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BioMed Research International
Volume 2015, Article ID 134780, 5 pages
Clinical Study

Severe Ketoacidosis (pH ≤ 6.9) in Type 2 Diabetes: More Frequent and Less Ominous Than Previously Thought

1Division of Endocrinology, Internal Medicine Department, University Hospital “Dr. José E. González”, Autonomous University of Nuevo León, 64460 Monterrey, NL, Mexico
2Knowledge and Evaluation Research Unit, Division of Endocrinology, Diabetes, Metabolism and Nutrition, Department of Medicine, Mayo Clinic, Rochester, MN 55905, USA
3Department of Internal Medicine, University Hospital “Dr. José E. González”, Autonomous University of Nuevo León, 64460 Monterrey, NL, Mexico
4Latino Diabetes Initiative, Joslin Diabetes Center, Harvard Medical School, Boston, MA 02215, USA

Received 10 February 2015; Accepted 11 June 2015

Academic Editor: Gianluca Bardini

Copyright © 2015 René Rodríguez-Gutiérrez et al. This is an open access article distributed under the Creative Commons Attribution License, which permits unrestricted use, distribution, and reproduction in any medium, provided the original work is properly cited.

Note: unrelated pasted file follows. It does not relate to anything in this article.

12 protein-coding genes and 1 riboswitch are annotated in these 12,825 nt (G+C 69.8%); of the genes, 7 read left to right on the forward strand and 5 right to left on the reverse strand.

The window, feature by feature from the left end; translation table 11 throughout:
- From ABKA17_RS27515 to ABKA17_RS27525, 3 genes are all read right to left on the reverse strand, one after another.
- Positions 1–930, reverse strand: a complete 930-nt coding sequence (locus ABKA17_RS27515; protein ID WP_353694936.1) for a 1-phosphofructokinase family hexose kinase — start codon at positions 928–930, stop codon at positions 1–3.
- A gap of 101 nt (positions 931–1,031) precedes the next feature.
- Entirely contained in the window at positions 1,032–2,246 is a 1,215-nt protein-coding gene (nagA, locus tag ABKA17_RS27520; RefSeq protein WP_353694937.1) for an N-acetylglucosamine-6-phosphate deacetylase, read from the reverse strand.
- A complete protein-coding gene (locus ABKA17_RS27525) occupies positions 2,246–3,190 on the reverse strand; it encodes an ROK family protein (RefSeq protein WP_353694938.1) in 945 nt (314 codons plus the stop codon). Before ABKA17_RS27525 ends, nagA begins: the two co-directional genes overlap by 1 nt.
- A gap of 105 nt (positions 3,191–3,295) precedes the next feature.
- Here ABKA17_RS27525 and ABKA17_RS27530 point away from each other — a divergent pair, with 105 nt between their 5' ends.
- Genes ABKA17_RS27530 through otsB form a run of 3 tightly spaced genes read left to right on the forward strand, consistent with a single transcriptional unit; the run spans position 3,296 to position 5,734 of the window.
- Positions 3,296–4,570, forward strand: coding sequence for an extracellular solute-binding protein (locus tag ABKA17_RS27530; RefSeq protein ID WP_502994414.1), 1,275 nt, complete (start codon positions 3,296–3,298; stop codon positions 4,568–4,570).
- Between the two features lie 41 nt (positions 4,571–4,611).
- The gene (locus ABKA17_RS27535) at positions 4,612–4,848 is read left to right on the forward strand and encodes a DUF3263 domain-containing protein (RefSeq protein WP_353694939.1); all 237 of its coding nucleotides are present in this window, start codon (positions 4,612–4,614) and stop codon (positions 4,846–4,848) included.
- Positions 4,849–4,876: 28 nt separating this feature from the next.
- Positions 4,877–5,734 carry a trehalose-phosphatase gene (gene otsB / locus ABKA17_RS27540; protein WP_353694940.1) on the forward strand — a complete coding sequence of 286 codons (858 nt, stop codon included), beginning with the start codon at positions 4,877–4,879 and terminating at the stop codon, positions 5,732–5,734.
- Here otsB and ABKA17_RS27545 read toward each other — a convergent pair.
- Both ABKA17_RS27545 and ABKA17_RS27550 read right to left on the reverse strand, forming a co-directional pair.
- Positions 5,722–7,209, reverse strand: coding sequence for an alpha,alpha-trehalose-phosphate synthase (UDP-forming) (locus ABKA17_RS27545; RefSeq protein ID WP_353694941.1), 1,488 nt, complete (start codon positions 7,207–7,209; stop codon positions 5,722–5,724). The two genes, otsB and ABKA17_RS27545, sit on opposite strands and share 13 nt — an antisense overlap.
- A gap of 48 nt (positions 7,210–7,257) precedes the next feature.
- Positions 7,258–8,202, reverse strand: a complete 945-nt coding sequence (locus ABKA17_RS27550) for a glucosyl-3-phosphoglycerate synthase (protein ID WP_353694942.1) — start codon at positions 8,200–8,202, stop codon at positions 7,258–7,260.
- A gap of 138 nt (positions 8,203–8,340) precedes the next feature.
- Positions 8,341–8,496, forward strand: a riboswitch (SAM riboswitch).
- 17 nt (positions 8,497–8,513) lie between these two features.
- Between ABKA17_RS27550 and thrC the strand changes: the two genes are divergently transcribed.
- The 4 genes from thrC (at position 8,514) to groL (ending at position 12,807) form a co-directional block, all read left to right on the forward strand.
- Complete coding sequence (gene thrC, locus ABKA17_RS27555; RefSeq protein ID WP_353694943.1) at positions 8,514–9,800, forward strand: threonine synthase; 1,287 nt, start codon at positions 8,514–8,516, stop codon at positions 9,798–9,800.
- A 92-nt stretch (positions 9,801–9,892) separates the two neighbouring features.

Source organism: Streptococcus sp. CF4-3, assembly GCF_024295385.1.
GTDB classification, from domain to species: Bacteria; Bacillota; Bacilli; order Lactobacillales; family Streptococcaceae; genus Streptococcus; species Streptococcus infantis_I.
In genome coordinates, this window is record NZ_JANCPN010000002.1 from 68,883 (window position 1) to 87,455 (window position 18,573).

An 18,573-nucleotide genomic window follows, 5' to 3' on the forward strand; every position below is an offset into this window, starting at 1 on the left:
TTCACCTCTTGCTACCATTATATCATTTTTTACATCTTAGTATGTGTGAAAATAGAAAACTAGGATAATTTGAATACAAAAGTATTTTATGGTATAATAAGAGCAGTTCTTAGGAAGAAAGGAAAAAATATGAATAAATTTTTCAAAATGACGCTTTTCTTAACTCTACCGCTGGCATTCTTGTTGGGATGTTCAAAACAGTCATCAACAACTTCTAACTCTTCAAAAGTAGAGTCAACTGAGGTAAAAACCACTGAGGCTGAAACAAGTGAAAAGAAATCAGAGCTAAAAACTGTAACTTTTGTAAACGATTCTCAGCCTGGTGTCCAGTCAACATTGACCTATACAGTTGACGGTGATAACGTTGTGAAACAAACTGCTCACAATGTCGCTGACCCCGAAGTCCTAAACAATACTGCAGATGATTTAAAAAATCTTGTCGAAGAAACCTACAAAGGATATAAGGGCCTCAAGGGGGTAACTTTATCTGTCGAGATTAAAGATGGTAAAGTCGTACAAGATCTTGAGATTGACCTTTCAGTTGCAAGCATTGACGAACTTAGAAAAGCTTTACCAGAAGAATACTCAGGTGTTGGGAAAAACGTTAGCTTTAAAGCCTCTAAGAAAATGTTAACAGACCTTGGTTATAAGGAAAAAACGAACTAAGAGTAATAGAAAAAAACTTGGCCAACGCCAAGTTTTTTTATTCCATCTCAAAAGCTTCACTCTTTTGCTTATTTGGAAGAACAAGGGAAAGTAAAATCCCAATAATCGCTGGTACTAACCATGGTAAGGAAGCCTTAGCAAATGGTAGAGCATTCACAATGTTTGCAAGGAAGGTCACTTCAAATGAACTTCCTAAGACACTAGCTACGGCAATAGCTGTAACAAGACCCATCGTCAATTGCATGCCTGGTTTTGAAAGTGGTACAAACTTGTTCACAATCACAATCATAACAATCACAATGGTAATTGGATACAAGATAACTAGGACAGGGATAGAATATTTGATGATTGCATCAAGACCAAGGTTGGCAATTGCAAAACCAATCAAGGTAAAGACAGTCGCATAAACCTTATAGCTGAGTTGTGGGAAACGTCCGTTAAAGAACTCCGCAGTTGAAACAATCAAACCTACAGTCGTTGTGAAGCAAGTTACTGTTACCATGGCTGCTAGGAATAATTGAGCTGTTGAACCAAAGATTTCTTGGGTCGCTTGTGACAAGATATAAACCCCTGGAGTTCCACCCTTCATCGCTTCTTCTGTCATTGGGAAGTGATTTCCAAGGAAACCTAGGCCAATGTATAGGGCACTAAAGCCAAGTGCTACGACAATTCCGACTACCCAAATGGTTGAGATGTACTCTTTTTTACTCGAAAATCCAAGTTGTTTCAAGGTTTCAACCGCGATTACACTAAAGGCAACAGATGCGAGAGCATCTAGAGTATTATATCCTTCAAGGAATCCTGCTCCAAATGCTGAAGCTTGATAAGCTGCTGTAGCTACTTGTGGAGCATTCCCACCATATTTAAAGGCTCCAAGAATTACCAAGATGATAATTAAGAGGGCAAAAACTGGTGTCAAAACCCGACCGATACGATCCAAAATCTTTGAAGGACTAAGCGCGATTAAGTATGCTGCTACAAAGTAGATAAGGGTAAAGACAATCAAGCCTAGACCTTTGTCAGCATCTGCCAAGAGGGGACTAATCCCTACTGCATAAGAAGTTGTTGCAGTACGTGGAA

Diabetic ketoacidosis is a life-threatening acute metabolic complication of uncontrolled diabetes. Severe cases of DKA (pH ≤ 7.00, bicarbonate level ≤ 10.0, anion gap > 12, positive ketones, and altered mental status) are commonly encountered in patients with type 1 diabetes and are thought to carry an ominous prognosis. There is not enough information on the clinical course of severely acidotic type 2 diabetes (pH ≤ 6.9) patients with DKA, possibly because this condition is rarely seen in developed countries. In this series, we present 18 patients with type 2 diabetes, DKA, and a pH ≤ 6.9 that presented to a tertiary university hospital over the past 11 years. The objective was to describe their clinical characteristics, the triggering cause, and emphasis on treatment, evolution, and outcomes. The majority of the patients were female (61%). Mean age was 40.66 years (23–59). The patients had been first diagnosed with type 2 diabetes on average 5.27 ± 3.12 years before admission. Glutamic acid decarboxylase (GAD65) antibodies were negative in all patients. The origin of DKA could be attributed to two main causes: treatment omission in 8 (44.4%) patients and infections in 7 (38.8%) patients. The most common symptoms described were general malaise, dyspnea, altered mental status, and abdominal pain. Mean serum glucose on admission was 613.8 ± 114.5 mg/dL. Mean venous pH was 6.84 ± 0.03 with an anion gap of 30.3 ± 2.9 and a venous HCO3 level of 3.62 ± 1.35 mmol/L. All patients had acute renal failure on admission, with a mean serum creatinine of 1.57 ± 0.35 mg/dL compared to 0.55 ± 0.21 mg/dL at discharge. All patients received regular insulin infusion, aggressive fluid repletion, and 12 patients (66%) received bicarbonate infusion. Mean total insulin infusion dose was 181.7 ± 90.4 U (on average 0.14 ± 0.05 U/Kg/h). Mean time on infusion was 24.4 ± 12.6 hours. We recorded no mortality in this case series. Mean in-hospital stay was 5.0 ± 4.1 days. In conclusion, very severe DKA in type 2 diabetes is not uncommon in our population, shares many features with non-very-severe cases of DKA (bicarbonate therapy did not make a difference in mortality), and can be managed following standard published or institutional guidelines.